3.5 out of 5 Stars!
France’s Taï Phong (supposedly meaning “great wind” in Vietnamese) appeared on the scene in the mid-’70s to release three albums, then disappeared, only to resurface in 2000 with another album, and then again in 2013 with one more.
Although I’m unfamiliar with both “modern” versions of the band, the ’70s’ version played often beautiful, occasionally dreamy music that seemed heavily influenced by Yes and Flash, Le Orme, Strawbs, and Camel, with a touch of Supertramp and Pink Floyd, and featured a vocalist similar in style and range to Yes’s Jon Anderson (although, during the music’s more energetic moments, he can be a tad shrill when delivering his melody lines too forcefully at higher pitches).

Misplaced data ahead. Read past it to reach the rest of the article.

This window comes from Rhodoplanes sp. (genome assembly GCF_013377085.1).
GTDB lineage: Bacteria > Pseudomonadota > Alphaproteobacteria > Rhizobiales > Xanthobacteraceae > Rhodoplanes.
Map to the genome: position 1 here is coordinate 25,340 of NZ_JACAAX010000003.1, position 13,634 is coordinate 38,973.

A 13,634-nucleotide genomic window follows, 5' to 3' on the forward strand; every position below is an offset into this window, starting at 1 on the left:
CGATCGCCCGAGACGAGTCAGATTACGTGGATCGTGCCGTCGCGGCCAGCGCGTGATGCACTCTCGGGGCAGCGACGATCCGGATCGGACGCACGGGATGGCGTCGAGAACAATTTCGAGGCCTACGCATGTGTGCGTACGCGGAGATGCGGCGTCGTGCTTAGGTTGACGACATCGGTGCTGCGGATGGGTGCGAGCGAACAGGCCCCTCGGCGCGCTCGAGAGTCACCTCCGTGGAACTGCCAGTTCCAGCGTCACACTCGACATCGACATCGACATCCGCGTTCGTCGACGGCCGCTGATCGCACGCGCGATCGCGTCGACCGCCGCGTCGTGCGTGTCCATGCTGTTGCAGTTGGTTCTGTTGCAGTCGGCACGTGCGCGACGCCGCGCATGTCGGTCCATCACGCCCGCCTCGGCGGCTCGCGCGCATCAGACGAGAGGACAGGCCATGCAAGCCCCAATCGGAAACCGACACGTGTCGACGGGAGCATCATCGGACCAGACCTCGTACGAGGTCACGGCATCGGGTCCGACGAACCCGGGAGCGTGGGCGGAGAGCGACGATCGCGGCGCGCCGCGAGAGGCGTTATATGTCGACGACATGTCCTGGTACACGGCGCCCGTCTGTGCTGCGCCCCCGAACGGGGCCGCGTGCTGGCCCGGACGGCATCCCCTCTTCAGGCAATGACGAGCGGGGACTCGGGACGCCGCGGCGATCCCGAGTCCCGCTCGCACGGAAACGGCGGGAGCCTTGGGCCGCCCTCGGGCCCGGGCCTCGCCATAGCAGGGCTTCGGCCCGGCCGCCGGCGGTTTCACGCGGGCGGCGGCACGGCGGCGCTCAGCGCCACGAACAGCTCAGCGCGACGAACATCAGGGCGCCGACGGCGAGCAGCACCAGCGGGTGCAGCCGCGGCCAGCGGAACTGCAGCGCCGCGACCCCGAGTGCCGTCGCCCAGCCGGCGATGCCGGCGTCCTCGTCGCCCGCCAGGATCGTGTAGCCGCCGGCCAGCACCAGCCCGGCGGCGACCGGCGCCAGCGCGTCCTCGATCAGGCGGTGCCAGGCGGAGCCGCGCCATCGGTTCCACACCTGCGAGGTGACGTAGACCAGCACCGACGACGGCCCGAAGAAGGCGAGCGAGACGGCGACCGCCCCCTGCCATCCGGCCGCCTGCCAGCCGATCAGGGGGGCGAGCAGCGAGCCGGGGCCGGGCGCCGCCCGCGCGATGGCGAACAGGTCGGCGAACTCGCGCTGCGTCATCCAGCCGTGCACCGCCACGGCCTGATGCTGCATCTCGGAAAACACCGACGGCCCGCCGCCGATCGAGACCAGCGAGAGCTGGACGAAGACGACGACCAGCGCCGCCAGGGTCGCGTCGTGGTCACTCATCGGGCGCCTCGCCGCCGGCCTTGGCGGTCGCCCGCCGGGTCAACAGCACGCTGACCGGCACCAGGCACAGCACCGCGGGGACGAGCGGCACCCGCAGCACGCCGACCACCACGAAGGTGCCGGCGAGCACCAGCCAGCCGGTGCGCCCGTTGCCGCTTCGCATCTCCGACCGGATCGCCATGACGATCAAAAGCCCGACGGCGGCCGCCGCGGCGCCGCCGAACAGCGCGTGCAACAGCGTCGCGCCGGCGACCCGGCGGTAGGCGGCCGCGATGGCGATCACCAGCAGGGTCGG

Nevertheless, Windows (the band’s second album) and the self-titled debut platter from the previous year are both highly recommended for fans of Symphonic Prog. On Windows, tracks such as “When It’s the Season,” “Circle,” “The Gulf of Knowledge,” and “St. John’s Avenue” brim over with creativity when it comes to melodies, as well as song arrangements and instrumentation, highly varied in nature, with a nice balance of guitar (both acoustic and electric) and keyboards, while the musicianship is always at a high level.